One of the sites that I host is a PeerTube instance, scitech.video. It’s not a particularly active place. The policies are intentionally draconian, mostly to simplify my job as the sole moderator. This doubtless puts off some potential users and that’s fine by me. Existing members haven’t uploaded any videos for a while so it’s very much on the fringes of the fediverse.
Of course, spammers and their scripts aren’t bothered by whether a given target is obscure. When I have user registrations open I get around ten profiles like these created per day:
They’re always about random small businesses and websites so I presume a shady marketing firm is trying to do SEO. I don’t believe it’s well-targeted though. Unless the user uploaded a video on their channel (which I would have to moderate first) I don’t think these profiles are accessible from the public PeerTube frontend. You could probably query these users via ActivityPub from Mastodon or something but I don’t see why anyone would do that. At a guess, the scripters responsible don’t even know what the fediverse is and my site has been caught up in their signup spray.
What I find most interesting is that all of these accounts have no problem providing verified email addresses. They are unique and most of them are from mainstream email providers. 90+% of them are from gmail.com. When it comes to my little website, this is using a sledgehammer to crack a walnut. You could use any dodgy anonymous mailer, or abuse
+ suffixes, or use different patterns of
. in your Gmail address to turn a single Google account into any number of distinct addresses. (I did once have a spammer using that last trick.)
With signups coming from legitimate-looking Gmail accounts there is very little I can do on my own. If I wanted to automate protection against this sort of thing I would have to hook into some sort of distributed address-reputation system across lots of different servers. Maybe it would be effective, maybe it wouldn’t, and maybe it would cause problems for legitimate potential users.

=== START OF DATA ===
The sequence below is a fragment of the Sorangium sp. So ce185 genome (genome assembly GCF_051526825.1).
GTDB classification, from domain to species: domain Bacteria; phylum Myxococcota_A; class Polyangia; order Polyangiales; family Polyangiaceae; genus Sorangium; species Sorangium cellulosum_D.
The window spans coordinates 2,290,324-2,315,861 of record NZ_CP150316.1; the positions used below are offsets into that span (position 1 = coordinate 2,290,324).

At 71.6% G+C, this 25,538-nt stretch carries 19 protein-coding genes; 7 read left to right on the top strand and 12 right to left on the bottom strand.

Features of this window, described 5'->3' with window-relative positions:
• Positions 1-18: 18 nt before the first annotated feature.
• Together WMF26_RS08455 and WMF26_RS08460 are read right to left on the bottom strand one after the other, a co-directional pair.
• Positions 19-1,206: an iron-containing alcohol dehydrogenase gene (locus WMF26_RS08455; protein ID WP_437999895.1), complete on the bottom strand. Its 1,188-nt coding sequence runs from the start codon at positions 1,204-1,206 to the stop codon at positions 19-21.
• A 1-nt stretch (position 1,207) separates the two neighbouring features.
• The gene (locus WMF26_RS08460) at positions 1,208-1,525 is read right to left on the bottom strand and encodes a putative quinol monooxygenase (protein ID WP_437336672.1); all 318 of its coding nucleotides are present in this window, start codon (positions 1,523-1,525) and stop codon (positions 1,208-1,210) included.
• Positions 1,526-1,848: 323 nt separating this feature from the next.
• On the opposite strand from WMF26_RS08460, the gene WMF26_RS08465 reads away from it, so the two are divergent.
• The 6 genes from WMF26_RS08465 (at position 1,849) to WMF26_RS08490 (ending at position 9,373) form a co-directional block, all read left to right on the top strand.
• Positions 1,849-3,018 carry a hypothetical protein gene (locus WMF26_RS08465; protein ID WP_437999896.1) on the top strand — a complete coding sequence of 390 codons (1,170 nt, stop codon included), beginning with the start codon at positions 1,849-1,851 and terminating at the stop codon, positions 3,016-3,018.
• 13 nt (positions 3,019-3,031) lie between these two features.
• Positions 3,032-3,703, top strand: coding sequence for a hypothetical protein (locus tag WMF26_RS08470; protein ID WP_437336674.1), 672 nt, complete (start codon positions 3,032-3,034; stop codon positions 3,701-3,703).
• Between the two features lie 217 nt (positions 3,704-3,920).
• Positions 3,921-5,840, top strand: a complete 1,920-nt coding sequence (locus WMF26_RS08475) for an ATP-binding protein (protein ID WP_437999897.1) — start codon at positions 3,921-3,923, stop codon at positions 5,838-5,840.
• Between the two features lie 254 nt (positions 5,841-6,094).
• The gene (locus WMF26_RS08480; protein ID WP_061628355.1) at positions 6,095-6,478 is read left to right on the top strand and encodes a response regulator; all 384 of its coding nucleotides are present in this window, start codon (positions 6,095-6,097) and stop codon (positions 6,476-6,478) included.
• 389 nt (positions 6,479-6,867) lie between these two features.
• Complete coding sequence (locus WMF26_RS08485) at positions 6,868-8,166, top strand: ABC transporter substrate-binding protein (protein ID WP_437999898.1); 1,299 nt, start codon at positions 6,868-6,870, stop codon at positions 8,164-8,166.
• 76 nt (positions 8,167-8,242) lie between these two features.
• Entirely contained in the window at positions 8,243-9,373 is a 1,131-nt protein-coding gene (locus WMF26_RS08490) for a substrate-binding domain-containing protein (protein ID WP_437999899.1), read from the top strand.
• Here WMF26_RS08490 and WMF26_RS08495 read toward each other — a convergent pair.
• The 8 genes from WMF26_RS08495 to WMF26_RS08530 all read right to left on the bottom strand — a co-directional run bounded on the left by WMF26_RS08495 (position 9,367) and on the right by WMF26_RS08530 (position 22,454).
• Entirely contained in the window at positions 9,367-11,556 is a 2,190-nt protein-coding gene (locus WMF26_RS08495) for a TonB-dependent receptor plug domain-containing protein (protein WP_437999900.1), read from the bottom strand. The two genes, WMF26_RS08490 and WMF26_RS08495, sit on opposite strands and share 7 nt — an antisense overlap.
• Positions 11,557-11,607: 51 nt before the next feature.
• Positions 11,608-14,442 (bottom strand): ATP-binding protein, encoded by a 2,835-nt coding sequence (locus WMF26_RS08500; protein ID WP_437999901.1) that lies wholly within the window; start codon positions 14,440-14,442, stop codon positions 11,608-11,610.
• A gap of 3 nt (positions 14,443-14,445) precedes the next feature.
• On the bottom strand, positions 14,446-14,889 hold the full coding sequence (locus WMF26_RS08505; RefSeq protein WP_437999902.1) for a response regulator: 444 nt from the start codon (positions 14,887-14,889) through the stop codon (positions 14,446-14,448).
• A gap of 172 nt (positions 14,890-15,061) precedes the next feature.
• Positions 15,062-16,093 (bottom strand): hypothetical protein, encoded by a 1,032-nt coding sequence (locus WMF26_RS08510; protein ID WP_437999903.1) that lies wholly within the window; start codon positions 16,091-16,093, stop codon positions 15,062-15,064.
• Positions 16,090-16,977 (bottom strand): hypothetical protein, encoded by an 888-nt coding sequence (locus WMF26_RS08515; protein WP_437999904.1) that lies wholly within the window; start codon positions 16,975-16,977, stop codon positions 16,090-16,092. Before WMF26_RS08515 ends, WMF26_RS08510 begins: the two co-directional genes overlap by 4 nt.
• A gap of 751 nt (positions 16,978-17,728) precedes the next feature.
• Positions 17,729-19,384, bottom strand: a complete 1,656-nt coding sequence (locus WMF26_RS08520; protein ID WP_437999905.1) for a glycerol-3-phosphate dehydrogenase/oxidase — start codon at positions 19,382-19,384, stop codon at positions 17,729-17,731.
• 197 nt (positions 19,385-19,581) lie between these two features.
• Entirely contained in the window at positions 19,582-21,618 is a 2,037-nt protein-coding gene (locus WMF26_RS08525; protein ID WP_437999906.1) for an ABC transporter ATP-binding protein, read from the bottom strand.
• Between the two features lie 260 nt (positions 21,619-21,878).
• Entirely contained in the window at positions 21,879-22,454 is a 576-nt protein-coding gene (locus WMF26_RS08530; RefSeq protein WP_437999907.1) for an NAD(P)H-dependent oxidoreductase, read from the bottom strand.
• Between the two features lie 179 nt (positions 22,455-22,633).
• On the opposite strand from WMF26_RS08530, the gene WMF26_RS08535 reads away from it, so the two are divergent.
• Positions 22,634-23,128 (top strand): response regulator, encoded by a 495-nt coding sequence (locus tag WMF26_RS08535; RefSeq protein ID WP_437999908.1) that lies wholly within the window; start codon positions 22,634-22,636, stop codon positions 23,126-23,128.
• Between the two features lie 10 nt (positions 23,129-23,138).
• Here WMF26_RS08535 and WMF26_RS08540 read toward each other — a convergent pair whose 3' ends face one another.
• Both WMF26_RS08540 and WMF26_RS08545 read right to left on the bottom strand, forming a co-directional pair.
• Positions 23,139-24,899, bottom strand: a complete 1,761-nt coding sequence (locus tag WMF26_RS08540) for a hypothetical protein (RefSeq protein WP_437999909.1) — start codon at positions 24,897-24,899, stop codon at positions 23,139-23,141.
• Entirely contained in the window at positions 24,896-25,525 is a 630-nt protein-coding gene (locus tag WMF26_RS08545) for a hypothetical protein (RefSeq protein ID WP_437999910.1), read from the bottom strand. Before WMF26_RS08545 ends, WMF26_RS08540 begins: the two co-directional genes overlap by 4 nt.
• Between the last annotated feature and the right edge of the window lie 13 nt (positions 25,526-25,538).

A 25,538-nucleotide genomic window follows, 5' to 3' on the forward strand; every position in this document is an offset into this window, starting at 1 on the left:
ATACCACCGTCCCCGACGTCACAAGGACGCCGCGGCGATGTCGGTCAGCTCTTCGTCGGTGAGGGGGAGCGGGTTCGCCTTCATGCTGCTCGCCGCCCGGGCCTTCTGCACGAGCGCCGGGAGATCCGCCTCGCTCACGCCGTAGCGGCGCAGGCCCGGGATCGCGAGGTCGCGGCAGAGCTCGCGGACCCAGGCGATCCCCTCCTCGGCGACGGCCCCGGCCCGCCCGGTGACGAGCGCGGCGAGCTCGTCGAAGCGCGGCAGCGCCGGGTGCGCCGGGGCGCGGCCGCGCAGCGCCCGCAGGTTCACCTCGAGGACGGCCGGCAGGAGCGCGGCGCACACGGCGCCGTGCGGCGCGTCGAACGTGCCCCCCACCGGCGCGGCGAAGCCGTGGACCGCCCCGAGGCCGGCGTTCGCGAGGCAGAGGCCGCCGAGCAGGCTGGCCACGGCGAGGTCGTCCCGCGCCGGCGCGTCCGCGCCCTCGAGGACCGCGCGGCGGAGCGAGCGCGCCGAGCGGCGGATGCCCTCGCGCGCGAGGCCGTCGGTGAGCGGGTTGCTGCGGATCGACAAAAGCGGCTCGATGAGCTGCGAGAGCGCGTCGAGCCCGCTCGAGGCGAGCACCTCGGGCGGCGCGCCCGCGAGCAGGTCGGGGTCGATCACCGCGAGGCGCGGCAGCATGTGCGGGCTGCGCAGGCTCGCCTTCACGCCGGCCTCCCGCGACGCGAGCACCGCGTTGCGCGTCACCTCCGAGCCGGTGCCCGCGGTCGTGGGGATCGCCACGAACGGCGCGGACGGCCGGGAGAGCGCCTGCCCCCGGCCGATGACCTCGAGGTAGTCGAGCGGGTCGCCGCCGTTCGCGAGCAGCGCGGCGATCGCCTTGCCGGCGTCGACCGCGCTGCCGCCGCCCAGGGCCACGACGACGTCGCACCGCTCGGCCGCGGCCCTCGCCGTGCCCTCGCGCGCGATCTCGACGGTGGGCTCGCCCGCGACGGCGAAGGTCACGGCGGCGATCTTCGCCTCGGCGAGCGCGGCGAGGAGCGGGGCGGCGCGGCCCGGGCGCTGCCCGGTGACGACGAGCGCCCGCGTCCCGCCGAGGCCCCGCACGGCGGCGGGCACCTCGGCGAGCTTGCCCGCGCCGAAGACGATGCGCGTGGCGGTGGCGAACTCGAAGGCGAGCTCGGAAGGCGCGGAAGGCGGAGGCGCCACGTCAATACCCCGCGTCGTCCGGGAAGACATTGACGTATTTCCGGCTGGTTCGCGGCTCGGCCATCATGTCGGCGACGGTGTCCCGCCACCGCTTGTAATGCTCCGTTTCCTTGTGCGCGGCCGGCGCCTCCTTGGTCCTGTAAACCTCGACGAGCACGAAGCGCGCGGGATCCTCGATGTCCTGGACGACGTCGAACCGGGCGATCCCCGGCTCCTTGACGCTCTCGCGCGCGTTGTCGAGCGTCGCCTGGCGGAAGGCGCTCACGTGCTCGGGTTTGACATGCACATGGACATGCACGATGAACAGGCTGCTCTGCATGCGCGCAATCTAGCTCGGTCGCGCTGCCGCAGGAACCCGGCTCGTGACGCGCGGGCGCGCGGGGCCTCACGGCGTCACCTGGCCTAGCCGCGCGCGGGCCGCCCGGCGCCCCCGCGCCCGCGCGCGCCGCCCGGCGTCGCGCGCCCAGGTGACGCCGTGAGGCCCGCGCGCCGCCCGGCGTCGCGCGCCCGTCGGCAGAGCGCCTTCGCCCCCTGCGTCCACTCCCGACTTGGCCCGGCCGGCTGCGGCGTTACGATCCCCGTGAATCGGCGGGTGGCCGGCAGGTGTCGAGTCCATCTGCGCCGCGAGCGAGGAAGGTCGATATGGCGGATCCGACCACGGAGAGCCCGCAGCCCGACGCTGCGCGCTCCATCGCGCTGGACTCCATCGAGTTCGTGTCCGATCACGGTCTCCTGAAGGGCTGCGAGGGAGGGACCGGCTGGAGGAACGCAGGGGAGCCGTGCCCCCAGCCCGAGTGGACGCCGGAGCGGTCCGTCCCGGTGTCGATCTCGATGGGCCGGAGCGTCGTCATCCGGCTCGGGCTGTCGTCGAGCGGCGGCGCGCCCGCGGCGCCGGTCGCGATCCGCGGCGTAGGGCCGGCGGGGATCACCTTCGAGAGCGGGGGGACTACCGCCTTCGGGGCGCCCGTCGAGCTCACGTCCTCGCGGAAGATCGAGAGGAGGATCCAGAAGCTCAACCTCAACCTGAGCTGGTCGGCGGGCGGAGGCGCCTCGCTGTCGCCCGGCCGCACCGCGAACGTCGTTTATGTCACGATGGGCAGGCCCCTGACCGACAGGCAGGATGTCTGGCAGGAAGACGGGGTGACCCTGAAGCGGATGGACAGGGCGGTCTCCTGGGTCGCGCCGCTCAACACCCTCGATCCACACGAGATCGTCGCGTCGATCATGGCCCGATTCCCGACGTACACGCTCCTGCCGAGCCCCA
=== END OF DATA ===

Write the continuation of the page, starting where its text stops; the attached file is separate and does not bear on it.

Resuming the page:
So the idea of email verification as a way to prevent spam is long gone. It’s probably been the case for a long time on serious websites, but when it gets so bad that spammers are impudently using large numbers of accounts from relatively trusted domains to deface obscure websites in a way that is completely ineffective… it’s clearly game over.
And that sucks for the independent web in general. I wish I could host a website like this one without having to deal with this background noise, and without having to put roadblocks in the way of legitimate users. I’ve disabled user registrations and added a note that a user should email me if they want an account.
The good news is that this isn’t a major problem for the fediverse at large. The ratio of administrators to users is much less lop-sided than central providers. Imagine if YouTube had humans evaluating each request for a new publishing account—it is impossible for them. With PeerTube it doesn’t matter if my instance is “human-scale”. It doesn’t matter if every instance is human-scale, provided there are enough instances and enough humans. We have the option to embrace a more hands-on approach to solving problems, while continuing to let the network grow. That’s something the centralised services can’t do, not on their shareholders’ watch.